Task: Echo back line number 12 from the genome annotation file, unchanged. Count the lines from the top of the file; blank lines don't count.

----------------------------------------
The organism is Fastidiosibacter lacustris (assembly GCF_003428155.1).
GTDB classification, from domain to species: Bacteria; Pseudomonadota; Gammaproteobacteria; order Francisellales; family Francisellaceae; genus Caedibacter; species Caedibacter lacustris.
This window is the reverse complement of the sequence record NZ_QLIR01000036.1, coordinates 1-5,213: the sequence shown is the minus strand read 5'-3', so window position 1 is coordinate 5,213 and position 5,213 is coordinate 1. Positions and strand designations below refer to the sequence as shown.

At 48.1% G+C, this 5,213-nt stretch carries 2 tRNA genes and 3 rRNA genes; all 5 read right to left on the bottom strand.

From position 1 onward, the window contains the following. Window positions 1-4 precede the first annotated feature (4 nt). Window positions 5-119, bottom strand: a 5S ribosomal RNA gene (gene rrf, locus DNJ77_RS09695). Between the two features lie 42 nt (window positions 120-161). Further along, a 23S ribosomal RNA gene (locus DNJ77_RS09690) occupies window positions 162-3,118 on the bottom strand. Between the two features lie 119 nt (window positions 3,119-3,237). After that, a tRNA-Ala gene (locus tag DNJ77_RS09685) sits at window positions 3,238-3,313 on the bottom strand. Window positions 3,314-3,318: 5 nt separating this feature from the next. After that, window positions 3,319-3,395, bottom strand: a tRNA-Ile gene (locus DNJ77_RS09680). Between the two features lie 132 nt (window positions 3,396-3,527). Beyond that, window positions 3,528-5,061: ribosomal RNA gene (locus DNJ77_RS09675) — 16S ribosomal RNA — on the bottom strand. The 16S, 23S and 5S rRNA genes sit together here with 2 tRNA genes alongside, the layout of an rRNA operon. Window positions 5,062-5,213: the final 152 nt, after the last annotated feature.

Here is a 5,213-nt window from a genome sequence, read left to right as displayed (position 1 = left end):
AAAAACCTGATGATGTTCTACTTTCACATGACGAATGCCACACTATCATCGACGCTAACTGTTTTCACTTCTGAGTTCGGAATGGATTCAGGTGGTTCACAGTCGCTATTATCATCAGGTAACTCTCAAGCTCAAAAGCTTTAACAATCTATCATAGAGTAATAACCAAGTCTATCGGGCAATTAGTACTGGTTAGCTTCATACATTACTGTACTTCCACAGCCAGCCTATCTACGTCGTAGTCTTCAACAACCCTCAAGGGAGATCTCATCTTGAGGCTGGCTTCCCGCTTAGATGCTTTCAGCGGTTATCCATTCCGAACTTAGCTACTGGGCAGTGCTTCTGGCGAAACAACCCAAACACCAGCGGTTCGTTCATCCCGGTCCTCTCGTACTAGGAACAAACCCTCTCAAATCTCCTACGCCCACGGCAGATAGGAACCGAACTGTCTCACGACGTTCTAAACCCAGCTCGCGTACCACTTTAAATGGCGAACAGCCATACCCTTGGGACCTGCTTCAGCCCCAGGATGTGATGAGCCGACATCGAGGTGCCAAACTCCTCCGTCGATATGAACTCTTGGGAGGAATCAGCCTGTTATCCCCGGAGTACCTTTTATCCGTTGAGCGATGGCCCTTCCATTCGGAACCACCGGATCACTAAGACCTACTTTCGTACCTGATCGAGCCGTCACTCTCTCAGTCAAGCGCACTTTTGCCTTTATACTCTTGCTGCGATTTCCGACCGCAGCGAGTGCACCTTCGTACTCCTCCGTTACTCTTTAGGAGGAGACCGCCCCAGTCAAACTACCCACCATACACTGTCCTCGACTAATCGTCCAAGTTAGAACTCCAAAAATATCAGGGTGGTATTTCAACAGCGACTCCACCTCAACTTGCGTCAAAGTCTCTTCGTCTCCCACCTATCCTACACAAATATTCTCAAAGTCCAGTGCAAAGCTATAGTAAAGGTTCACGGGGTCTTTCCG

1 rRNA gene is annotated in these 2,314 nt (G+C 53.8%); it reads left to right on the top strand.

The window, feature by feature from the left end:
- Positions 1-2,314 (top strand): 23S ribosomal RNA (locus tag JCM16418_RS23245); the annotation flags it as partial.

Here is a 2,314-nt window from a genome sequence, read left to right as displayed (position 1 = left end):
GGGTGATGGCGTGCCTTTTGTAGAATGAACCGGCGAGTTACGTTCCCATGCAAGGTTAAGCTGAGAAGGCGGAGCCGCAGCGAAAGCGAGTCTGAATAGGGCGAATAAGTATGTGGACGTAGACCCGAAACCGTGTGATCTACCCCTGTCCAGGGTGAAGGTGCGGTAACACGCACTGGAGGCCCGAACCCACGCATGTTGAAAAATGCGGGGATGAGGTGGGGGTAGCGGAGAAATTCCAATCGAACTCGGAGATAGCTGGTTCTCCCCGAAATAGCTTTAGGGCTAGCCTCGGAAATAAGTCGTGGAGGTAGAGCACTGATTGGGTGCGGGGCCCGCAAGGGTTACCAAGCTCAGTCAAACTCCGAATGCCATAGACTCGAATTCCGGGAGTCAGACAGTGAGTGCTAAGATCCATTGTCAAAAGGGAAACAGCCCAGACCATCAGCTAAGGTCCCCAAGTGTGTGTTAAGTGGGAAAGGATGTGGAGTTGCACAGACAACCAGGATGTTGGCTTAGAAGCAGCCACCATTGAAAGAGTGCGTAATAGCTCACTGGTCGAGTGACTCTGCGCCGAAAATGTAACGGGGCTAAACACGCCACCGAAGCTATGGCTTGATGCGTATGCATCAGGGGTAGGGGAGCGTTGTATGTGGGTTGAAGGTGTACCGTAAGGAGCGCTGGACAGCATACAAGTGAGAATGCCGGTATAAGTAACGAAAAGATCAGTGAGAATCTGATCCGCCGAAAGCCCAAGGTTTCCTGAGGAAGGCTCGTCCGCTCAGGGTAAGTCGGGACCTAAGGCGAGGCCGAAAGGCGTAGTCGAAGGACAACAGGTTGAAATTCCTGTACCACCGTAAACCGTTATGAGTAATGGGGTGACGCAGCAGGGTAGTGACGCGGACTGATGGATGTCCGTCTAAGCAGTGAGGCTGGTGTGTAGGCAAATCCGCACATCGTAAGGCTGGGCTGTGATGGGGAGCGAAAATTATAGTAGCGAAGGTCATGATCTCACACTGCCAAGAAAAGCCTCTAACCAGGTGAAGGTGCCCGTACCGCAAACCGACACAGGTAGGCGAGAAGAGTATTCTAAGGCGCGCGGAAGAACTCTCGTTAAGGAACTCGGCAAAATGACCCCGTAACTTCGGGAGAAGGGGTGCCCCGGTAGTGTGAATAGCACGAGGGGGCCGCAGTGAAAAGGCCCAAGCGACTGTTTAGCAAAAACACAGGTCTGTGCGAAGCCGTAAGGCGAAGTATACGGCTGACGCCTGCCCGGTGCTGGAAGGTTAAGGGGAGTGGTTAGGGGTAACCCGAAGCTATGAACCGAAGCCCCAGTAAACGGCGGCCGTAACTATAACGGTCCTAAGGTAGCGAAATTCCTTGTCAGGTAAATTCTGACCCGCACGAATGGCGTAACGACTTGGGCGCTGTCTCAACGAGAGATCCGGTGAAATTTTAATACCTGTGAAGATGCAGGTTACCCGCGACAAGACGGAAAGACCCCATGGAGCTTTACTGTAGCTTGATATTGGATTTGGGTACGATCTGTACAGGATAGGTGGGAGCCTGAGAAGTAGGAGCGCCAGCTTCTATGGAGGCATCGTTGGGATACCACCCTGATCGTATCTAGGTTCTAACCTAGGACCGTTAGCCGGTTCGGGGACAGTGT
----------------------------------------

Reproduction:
GGGTGATGGCGTGCCTTTTGTAGAATGAACCGGCGAGTTACGTTCCCATGCAAGGTTAAGCTGAGAAGGCGGAGCCGCAGCGAAAGCGAGTCTGAATAGGGCGAATAAGTATGTGGACGTAGACCCGAAACCGTGTGATCTACCCCTGTCCAGGGTGAAGGTGCGGTAACACGCACTGGAGGCCCGAACCCACGCATGTTGAAAAATGCGGGGATGAGGTGGGGGTAGCGGAGAAATTCCAATCGAACTCGGAGATAGCTGGTTCTCCCCGAAATAGCTTTAGGGCTAGCCTCGGAAATAAGTCGTGGAGGTAGAGCACTGATTGGGTGCGGGGCCCGCAAGGGTTACCAAGCTCAGTCAAACTCCGAATGCCATAGACTCGAATTCCGGGAGTCAGACAGTGAGTGCTAAGATCCATTGTCAAAAGGGAAACAGCCCAGACCATCAGCTAAGGTCCCCAAGTGTGTGTTAAGTGGGAAAGGATGTGGAGTTGCACAGACAACCAGGATGTTGGCTTAGAAGCAGCCACCATTGAAAGAGTGCGTAATAGCTCACTGGTCGAGTGACTCTGCGCCGAAAATGTAACGGGGCTAAACACGCCACCGAAGCTATGGCTTGATGCGTATGCATCAGGGGTAGGGGAGCGTTGTATGTGGGTTGAAGGTGTACCGTAAGGAGCGCTGGACAGCATACAAGTGAGAATGCCGGTATAAGTAACGAAAAGATCAGTGAGAATCTGATCCGCCGAAAGCCCAAGGTTTCCTGAGGAAGGCTCGTCCGCTCAGGGTAAGTCGGGACCTAAGGCGAGGCCGAAAGGCGTAGTCGAAGGACAACAGGTTGAAATTCCTGTACCACCGTAAACCGTTATGAGTAATGGGGTGACGCAGCAGGGTAGTGACGCGGACTGATGGATGTCCGTCTAAGCAGTGAGGCTGGTGTGTAGGCAAATCCGCACATCGTAAGGCTGGGCTGTGATGGGGAGCGAAAATTATAGTAGCGAAGGTCATGATCTCACACTGCCAAGAAAAGCCTCTAACCAGGTGAAGGTGCCCGTACCGCAAACCGACACAGGTAGGCGAGAAGAGTATTCTAAGGCGCGCGGAAGAACTCTCGTTAAGGAACTCGGCAAAATGACCCCGTAACTTCGGGAGAAGGGGTGCCCCGGTAGTGTGAATAGCACGAGGGGGCCGCAGTGAAAAGGCCCAAGCGACTGTTTAGCAAAAACACAGGTCTGTGCGAAGCCGTAAGGCGAAGTATACGGCTGACGCCTGCCCGGTGCTGGAAGGTTAAGGGGAGTGGTTAGGGGTAACCCGAAGCTATGAACCGAAGCCCCAGTAAACGGCGGCCGTAACTATAACGGTCCTAAGGTAGCGAAATTCCTTGTCAGGTAAATTCTGACCCGCACGAATGGCGTAACGACTTGGGCGCTGTCTCAACGAGAGATCCGGTGAAATTTTAATACCTGTGAAGATGCAGGTTACCCGCGACAAGACGGAAAGACCCCATGGAGCTTTACTGTAGCTTGATATTGGATTTGGGTACGATCTGTACAGGATAGGTGGGAGCCTGAGAAGTAGGAGCGCCAGCTTCTATGGAGGCATCGTTGGGATACCACCCTGATCGTATCTAGGTTCTAACCTAGGACCGTTAGCCGGTTCGGGGACAGTGT